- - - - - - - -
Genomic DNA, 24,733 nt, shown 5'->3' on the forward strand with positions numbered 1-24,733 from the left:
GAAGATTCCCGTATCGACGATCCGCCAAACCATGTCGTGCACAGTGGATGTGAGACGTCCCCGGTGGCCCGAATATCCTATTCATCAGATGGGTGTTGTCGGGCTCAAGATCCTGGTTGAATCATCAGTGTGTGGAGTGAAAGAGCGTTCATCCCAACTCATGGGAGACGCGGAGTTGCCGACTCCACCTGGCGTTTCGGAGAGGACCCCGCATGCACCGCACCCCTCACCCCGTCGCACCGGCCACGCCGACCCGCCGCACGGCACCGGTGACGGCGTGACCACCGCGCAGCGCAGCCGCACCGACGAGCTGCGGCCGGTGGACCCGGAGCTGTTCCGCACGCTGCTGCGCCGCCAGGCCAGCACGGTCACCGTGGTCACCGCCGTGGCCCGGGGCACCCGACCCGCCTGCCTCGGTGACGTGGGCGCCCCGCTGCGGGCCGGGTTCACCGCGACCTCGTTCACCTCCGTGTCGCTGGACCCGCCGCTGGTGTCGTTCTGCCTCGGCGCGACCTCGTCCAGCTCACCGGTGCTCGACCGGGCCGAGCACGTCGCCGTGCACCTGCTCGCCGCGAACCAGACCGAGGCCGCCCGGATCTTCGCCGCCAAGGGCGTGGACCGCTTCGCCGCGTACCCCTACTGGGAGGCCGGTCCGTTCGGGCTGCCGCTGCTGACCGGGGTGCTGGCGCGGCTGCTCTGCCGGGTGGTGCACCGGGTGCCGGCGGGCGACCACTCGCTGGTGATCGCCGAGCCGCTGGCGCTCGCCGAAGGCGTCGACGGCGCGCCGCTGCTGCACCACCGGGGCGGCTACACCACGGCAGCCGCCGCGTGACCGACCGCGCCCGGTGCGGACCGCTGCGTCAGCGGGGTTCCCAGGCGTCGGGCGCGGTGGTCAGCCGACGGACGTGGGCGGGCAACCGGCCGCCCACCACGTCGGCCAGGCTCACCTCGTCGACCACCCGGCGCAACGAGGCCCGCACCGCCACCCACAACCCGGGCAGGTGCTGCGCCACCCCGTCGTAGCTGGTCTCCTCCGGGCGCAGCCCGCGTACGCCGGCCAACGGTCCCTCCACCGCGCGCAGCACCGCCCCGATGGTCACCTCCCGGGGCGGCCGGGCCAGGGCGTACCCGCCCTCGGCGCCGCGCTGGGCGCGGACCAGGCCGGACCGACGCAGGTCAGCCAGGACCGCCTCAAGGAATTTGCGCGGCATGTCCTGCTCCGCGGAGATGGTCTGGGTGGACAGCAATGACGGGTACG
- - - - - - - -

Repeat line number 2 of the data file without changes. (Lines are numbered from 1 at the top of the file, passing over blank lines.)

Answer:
GAAGATTCCCGTATCGACGATCCGCCAAACCATGTCGTGCACAGTGGATGTGAGACGTCCCCGGTGGCCCGAATATCCTATTCATCAGATGGGTGTTGTCGGGCTCAAGATCCTGGTTGAATCATCAGTGTGTGGAGTGAAAGAGCGTTCATCCCAACTCATGGGAGACGCGGAGTTGCCGACTCCACCTGGCGTTTCGGAGAGGACCCCGCATGCACCGCACCCCTCACCCCGTCGCACCGGCCACGCCGACCCGCCGCACGGCACCGGTGACGGCGTGACCACCGCGCAGCGCAGCCGCACCGACGAGCTGCGGCCGGTGGACCCGGAGCTGTTCCGCACGCTGCTGCGCCGCCAGGCCAGCACGGTCACCGTGGTCACCGCCGTGGCCCGGGGCACCCGACCCGCCTGCCTCGGTGACGTGGGCGCCCCGCTGCGGGCCGGGTTCACCGCGACCTCGTTCACCTCCGTGTCGCTGGACCCGCCGCTGGTGTCGTTCTGCCTCGGCGCGACCTCGTCCAGCTCACCGGTGCTCGACCGGGCCGAGCACGTCGCCGTGCACCTGCTCGCCGCGAACCAGACCGAGGCCGCCCGGATCTTCGCCGCCAAGGGCGTGGACCGCTTCGCCGCGTACCCCTACTGGGAGGCCGGTCCGTTCGGGCTGCCGCTGCTGACCGGGGTGCTGGCGCGGCTGCTCTGCCGGGTGGTGCACCGGGTGCCGGCGGGCGACCACTCGCTGGTGATCGCCGAGCCGCTGGCGCTCGCCGAAGGCGTCGACGGCGCGCCGCTGCTGCACCACCGGGGCGGCTACACCACGGCAGCCGCCGCGTGACCGACCGCGCCCGGTGCGGACCGCTGCGTCAGCGGGGTTCCCAGGCGTCGGGCGCGGTGGTCAGCCGACGGACGTGGGCGGGCAACCGGCCGCCCACCACGTCGGCCAGGCTCACCTCGTCGACCACCCGGCGCAACGAGGCCCGCACCGCCACCCACAACCCGGGCAGGTGCTGCGCCACCCCGTCGTAGCTGGTCTCCTCCGGGCGCAGCCCGCGTACGCCGGCCAACGGTCCCTCCACCGCGCGCAGCACCGCCCCGATGGTCACCTCCCGGGGCGGCCGGGCCAGGGCGTACCCGCCCTCGGCGCCGCGCTGGGCGCGGACCAGGCCGGACCGACGCAGGTCAGCCAGGACCGCCTCAAGGAATTTGCGCGGCATGTCCTGCTCCGCGGAGATGGTCTGGGTGGACAGCAATGACGGGTACG